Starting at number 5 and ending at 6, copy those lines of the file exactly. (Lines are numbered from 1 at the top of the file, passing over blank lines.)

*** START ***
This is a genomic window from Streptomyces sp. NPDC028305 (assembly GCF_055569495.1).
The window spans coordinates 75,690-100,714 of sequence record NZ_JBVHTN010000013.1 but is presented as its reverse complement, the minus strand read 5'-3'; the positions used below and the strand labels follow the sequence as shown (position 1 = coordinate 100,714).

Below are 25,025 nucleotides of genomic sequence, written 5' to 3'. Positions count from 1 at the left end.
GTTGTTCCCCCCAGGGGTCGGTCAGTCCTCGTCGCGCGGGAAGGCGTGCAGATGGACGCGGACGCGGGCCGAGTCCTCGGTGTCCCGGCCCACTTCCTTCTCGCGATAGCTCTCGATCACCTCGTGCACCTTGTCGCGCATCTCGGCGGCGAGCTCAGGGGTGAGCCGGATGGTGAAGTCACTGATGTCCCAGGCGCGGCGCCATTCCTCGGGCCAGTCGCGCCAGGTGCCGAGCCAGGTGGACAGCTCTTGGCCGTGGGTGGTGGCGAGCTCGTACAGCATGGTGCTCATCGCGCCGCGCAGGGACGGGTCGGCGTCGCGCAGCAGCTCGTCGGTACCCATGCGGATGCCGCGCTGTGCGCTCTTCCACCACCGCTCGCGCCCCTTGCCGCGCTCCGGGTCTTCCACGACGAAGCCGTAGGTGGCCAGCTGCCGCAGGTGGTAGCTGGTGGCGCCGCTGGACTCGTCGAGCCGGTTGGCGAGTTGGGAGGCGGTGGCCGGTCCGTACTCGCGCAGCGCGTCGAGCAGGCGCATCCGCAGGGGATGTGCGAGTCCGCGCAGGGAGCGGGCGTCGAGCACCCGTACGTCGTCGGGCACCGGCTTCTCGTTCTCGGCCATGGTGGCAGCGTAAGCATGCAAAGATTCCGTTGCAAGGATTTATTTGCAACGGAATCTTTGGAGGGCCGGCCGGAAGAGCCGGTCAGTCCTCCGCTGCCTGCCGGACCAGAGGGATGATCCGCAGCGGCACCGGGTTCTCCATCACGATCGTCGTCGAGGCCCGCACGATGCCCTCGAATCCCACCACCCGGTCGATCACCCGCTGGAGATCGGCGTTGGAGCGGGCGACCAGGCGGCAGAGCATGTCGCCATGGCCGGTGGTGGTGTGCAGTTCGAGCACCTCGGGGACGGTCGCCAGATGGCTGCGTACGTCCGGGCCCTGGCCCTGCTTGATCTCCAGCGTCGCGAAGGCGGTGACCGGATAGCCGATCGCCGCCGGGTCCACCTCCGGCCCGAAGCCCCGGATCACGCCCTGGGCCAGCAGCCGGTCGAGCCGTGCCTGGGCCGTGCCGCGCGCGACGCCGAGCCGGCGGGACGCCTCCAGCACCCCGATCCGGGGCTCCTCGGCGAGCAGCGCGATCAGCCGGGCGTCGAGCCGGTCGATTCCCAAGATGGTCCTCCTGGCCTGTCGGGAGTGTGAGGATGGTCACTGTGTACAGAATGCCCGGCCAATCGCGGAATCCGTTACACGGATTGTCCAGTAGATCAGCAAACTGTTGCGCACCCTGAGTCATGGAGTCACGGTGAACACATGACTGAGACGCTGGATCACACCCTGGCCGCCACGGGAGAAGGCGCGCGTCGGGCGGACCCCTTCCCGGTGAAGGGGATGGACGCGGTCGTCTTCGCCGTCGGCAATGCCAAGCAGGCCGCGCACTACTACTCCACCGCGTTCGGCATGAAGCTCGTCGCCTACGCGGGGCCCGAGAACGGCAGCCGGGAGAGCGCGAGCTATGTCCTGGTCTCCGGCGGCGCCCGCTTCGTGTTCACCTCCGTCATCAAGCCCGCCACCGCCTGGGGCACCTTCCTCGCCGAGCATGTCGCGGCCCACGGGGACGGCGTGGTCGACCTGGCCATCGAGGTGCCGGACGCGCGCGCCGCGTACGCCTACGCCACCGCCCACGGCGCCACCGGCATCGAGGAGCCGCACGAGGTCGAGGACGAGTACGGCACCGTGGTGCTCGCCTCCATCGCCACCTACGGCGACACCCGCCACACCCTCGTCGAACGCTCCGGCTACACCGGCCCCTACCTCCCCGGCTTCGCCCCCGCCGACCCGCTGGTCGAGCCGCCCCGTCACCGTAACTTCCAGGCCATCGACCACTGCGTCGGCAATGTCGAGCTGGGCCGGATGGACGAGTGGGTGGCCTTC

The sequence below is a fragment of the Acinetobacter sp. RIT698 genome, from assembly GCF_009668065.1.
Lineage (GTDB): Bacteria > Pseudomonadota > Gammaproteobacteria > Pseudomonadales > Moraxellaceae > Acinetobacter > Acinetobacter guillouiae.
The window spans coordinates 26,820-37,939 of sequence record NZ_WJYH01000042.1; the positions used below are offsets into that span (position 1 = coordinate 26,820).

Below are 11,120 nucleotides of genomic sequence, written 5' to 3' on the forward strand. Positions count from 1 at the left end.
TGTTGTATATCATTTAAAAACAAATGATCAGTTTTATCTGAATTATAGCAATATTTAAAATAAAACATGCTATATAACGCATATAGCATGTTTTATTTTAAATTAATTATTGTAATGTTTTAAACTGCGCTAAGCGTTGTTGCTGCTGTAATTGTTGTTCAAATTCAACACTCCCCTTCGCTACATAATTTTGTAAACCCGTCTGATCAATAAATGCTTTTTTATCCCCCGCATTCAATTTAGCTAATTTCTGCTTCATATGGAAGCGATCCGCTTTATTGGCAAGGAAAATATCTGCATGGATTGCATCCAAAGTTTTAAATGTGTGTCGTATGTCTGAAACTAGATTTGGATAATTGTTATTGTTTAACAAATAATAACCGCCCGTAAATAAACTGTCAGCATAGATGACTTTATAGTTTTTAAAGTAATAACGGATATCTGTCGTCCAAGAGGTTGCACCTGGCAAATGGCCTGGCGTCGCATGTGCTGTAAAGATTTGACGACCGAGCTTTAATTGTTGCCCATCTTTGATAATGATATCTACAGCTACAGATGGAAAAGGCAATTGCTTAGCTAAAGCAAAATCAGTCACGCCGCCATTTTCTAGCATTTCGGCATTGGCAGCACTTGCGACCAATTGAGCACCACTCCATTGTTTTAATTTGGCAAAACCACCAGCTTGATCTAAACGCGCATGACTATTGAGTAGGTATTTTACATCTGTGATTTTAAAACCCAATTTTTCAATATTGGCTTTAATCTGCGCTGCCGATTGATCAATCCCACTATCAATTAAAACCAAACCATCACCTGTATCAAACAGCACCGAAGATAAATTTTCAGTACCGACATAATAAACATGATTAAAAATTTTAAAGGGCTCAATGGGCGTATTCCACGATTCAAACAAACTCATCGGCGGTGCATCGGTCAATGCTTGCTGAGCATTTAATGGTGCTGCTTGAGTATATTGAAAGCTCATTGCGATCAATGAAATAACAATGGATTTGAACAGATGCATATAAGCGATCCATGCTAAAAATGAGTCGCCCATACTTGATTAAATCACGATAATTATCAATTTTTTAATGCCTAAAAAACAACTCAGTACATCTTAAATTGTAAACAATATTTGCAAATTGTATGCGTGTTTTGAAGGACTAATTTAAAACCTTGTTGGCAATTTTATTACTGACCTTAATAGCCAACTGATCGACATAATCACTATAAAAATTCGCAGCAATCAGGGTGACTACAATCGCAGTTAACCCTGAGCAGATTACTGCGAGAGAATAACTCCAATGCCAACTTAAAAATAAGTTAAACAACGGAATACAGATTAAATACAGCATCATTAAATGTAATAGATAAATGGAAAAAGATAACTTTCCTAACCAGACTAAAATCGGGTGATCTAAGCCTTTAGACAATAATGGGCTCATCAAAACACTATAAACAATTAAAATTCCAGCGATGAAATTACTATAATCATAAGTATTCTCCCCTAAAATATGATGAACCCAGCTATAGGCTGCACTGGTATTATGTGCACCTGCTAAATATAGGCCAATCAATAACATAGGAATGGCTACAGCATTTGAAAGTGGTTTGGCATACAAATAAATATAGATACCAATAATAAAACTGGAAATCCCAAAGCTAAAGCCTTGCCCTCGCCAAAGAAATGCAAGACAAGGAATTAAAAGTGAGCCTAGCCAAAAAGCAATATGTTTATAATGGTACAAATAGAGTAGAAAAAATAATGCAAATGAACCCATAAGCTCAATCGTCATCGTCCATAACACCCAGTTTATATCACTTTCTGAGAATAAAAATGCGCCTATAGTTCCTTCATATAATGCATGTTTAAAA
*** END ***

The sequence below is a fragment of the Acinetobacter sp. RIT698 genome, from assembly GCF_009668065.1.
Lineage (GTDB): Bacteria > Pseudomonadota > Gammaproteobacteria > Pseudomonadales > Moraxellaceae > Acinetobacter > Acinetobacter guillouiae.